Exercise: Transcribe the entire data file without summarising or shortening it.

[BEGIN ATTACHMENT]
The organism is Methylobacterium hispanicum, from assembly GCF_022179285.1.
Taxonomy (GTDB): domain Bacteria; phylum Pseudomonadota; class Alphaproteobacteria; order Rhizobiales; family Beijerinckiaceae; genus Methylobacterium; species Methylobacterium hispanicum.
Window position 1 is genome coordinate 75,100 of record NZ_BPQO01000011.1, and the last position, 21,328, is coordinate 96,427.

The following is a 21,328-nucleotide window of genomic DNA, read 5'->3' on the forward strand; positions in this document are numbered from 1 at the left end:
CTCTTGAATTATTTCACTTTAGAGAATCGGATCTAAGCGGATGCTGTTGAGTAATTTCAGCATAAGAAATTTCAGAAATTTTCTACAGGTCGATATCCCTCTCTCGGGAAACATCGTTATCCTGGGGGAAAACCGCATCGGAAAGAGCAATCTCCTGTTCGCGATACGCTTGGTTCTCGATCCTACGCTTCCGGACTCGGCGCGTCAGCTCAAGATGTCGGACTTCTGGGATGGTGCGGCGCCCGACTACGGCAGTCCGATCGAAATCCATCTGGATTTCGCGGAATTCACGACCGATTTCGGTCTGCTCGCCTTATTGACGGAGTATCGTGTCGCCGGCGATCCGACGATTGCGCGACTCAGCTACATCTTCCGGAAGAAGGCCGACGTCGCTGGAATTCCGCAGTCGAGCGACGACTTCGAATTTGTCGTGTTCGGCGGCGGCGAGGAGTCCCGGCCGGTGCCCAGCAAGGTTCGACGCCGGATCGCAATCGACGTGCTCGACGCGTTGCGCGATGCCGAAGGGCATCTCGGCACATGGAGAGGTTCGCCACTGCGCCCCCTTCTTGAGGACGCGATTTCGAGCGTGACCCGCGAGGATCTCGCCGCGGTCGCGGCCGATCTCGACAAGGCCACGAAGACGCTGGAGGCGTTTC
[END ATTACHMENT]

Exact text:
The organism is Methylobacterium hispanicum, from assembly GCF_022179285.1.
Taxonomy (GTDB): domain Bacteria; phylum Pseudomonadota; class Alphaproteobacteria; order Rhizobiales; family Beijerinckiaceae; genus Methylobacterium; species Methylobacterium hispanicum.
Window position 1 is genome coordinate 75,100 of record NZ_BPQO01000011.1, and the last position, 21,328, is coordinate 96,427.

The following is a 21,328-nucleotide window of genomic DNA, read 5'->3' on the forward strand; positions in this document are numbered from 1 at the left end:
CTCTTGAATTATTTCACTTTAGAGAATCGGATCTAAGCGGATGCTGTTGAGTAATTTCAGCATAAGAAATTTCAGAAATTTTCTACAGGTCGATATCCCTCTCTCGGGAAACATCGTTATCCTGGGGGAAAACCGCATCGGAAAGAGCAATCTCCTGTTCGCGATACGCTTGGTTCTCGATCCTACGCTTCCGGACTCGGCGCGTCAGCTCAAGATGTCGGACTTCTGGGATGGTGCGGCGCCCGACTACGGCAGTCCGATCGAAATCCATCTGGATTTCGCGGAATTCACGACCGATTTCGGTCTGCTCGCCTTATTGACGGAGTATCGTGTCGCCGGCGATCCGACGATTGCGCGACTCAGCTACATCTTCCGGAAGAAGGCCGACGTCGCTGGAATTCCGCAGTCGAGCGACGACTTCGAATTTGTCGTGTTCGGCGGCGGCGAGGAGTCCCGGCCGGTGCCCAGCAAGGTTCGACGCCGGATCGCAATCGACGTGCTCGACGCGTTGCGCGATGCCGAAGGGCATCTCGGCACATGGAGAGGTTCGCCACTGCGCCCCCTTCTTGAGGACGCGATTTCGAGCGTGACCCGCGAGGATCTCGCCGCGGTCGCGGCCGATCTCGACAAGGCCACGAAGACGCTGGAGGCGTTTC